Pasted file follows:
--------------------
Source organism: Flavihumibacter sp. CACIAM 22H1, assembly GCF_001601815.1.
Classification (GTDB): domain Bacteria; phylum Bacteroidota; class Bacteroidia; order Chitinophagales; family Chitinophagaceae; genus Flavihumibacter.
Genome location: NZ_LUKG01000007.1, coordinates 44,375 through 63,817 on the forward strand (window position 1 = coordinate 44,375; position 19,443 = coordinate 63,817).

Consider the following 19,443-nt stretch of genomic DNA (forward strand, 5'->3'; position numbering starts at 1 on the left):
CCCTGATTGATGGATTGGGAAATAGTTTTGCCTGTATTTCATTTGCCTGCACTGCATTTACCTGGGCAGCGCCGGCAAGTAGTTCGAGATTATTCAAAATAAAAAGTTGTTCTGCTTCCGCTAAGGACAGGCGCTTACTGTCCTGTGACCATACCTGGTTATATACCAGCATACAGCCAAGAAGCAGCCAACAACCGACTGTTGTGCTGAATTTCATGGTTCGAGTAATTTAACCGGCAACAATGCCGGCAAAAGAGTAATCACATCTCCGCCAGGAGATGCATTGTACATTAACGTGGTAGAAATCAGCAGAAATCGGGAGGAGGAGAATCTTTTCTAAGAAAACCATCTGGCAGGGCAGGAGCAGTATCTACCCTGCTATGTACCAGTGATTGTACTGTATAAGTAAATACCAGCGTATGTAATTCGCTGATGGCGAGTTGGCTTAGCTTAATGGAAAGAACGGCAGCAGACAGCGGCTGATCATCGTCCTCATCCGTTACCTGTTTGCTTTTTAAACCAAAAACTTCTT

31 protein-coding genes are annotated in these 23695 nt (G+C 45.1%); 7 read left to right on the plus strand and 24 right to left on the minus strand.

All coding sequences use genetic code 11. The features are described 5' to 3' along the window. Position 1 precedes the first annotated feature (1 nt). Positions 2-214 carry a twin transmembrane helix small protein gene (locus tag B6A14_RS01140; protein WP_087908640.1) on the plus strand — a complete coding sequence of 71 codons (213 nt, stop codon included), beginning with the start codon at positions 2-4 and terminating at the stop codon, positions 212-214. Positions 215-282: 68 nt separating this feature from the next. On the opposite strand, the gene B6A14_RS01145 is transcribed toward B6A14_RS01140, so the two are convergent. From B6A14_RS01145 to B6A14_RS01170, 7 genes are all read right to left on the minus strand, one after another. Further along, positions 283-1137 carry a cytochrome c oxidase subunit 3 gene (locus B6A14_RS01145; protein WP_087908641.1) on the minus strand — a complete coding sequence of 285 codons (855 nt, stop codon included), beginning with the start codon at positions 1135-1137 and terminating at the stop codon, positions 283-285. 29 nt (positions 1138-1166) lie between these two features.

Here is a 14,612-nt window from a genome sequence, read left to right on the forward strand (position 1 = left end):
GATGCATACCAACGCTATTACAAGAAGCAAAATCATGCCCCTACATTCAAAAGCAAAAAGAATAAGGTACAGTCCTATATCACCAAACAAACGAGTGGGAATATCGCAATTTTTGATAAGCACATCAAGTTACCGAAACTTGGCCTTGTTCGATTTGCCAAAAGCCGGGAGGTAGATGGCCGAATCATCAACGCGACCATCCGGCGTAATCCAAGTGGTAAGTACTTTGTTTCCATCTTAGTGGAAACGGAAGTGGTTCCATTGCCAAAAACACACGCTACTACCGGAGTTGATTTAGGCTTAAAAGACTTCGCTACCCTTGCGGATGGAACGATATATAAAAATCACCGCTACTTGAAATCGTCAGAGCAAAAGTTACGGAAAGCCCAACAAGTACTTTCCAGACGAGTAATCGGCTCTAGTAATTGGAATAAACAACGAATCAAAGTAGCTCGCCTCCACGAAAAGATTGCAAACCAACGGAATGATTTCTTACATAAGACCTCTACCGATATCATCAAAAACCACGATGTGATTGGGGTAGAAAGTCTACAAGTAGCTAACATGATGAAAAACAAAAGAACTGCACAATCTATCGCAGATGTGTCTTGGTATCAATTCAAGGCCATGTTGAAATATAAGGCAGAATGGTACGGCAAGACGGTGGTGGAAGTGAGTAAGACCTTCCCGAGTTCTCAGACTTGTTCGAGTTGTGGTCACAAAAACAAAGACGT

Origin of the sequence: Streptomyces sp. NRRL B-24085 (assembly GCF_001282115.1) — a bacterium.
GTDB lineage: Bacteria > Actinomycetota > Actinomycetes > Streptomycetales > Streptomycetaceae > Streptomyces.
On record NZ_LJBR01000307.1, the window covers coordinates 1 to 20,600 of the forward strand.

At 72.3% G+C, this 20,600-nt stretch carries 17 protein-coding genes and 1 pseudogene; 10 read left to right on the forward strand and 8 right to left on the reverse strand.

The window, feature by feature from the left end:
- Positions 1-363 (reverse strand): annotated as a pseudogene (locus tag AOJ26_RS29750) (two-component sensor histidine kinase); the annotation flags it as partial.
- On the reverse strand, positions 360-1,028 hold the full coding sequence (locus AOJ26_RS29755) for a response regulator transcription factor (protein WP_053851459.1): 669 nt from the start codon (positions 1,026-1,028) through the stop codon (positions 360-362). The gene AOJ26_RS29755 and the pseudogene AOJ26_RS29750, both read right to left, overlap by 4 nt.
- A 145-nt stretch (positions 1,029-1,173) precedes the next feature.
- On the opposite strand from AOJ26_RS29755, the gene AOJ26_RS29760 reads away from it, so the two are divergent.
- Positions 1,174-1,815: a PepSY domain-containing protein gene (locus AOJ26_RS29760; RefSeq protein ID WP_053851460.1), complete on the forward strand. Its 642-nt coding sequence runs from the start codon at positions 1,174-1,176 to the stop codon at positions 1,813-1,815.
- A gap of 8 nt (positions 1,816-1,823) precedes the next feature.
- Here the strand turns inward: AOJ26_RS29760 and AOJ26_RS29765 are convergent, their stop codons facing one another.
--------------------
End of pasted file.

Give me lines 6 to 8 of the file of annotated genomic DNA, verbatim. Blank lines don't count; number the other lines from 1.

31 protein-coding genes are annotated in these 23695 nt (G+C 45.1%); 7 read left to right on the plus strand and 24 right to left on the minus strand.

All coding sequences use genetic code 11. The features are described 5' to 3' along the window. Position 1 precedes the first annotated feature (1 nt). Positions 2-214 carry a twin transmembrane helix small protein gene (locus tag B6A14_RS01140; protein WP_087908640.1) on the plus strand — a complete coding sequence of 71 codons (213 nt, stop codon included), beginning with the start codon at positions 2-4 and terminating at the stop codon, positions 212-214. Positions 215-282: 68 nt separating this feature from the next. On the opposite strand, the gene B6A14_RS01145 is transcribed toward B6A14_RS01140, so the two are convergent. From B6A14_RS01145 to B6A14_RS01170, 7 genes are all read right to left on the minus strand, one after another. Further along, positions 283-1137 carry a cytochrome c oxidase subunit 3 gene (locus B6A14_RS01145; protein WP_087908641.1) on the minus strand — a complete coding sequence of 285 codons (855 nt, stop codon included), beginning with the start codon at positions 1135-1137 and terminating at the stop codon, positions 283-285. 29 nt (positions 1138-1166) lie between these two features.

Here is a 14,612-nt window from a genome sequence, read left to right on the forward strand (position 1 = left end):